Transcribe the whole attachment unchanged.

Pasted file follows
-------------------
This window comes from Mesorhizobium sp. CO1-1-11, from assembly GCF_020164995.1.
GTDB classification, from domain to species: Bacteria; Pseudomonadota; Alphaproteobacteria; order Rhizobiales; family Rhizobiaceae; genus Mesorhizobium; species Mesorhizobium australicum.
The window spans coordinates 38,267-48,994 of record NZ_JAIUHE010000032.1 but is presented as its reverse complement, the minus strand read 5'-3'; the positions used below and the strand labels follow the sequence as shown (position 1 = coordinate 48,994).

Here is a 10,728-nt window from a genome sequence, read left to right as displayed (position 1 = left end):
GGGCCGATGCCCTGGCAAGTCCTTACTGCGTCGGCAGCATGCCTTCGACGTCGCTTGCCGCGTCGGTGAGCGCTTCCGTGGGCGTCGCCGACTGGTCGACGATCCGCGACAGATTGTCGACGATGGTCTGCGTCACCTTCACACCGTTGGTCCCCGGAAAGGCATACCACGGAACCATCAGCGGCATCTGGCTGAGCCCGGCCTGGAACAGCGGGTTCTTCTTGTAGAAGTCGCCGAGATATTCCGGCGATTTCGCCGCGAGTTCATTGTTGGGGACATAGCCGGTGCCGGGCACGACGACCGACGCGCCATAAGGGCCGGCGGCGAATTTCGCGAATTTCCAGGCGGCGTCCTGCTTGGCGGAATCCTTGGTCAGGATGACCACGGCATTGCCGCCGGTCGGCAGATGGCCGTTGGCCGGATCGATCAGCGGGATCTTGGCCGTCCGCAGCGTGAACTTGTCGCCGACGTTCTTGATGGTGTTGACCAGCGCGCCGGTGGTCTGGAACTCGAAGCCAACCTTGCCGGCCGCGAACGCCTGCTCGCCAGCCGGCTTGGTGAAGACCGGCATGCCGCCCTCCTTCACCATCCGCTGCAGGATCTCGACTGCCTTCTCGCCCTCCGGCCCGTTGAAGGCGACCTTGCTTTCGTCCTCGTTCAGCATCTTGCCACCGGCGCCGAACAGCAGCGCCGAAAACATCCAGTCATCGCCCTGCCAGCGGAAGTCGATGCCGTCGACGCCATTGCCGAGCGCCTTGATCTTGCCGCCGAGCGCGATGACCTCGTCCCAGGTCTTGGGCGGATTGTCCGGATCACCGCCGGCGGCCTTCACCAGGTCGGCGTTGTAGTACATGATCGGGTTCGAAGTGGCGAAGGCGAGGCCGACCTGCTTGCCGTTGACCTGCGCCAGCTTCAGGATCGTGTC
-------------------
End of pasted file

This window comes from Mesorhizobium sp. CO1-1-11, from assembly GCF_020164995.1.
GTDB classification, from domain to species: Bacteria; Pseudomonadota; Alphaproteobacteria; order Rhizobiales; family Rhizobiaceae; genus Mesorhizobium; species Mesorhizobium australicum.
The window spans coordinates 38,267-48,994 of record NZ_JAIUHE010000032.1 but is presented as its reverse complement, the minus strand read 5'-3'; the positions used below and the strand labels follow the sequence as shown (position 1 = coordinate 48,994).

Here is a 10,728-nt window from a genome sequence, read left to right as displayed (position 1 = left end):
GGGCCGATGCCCTGGCAAGTCCTTACTGCGTCGGCAGCATGCCTTCGACGTCGCTTGCCGCGTCGGTGAGCGCTTCCGTGGGCGTCGCCGACTGGTCGACGATCCGCGACAGATTGTCGACGATGGTCTGCGTCACCTTCACACCGTTGGTCCCCGGAAAGGCATACCACGGAACCATCAGCGGCATCTGGCTGAGCCCGGCCTGGAACAGCGGGTTCTTCTTGTAGAAGTCGCCGAGATATTCCGGCGATTTCGCCGCGAGTTCATTGTTGGGGACATAGCCGGTGCCGGGCACGACGACCGACGCGCCATAAGGGCCGGCGGCGAATTTCGCGAATTTCCAGGCGGCGTCCTGCTTGGCGGAATCCTTGGTCAGGATGACCACGGCATTGCCGCCGGTCGGCAGATGGCCGTTGGCCGGATCGATCAGCGGGATCTTGGCCGTCCGCAGCGTGAACTTGTCGCCGACGTTCTTGATGGTGTTGACCAGCGCGCCGGTGGTCTGGAACTCGAAGCCAACCTTGCCGGCCGCGAACGCCTGCTCGCCAGCCGGCTTGGTGAAGACCGGCATGCCGCCCTCCTTCACCATCCGCTGCAGGATCTCGACTGCCTTCTCGCCCTCCGGCCCGTTGAAGGCGACCTTGCTTTCGTCCTCGTTCAGCATCTTGCCACCGGCGCCGAACAGCAGCGCCGAAAACATCCAGTCATCGCCCTGCCAGCGGAAGTCGATGCCGTCGACGCCATTGCCGAGCGCCTTGATCTTGCCGCCGAGCGCGATGACCTCGTCCCAGGTCTTGGGCGGATTGTCCGGATCACCGCCGGCGGCCTTCACCAGGTCGGCGTTGTAGTACATGATCGGGTTCGAAGTGGCGAAGGCGAGGCCGACCTGCTTGCCGTTGACCTGCGCCAGCTTCAGGATCGTGTC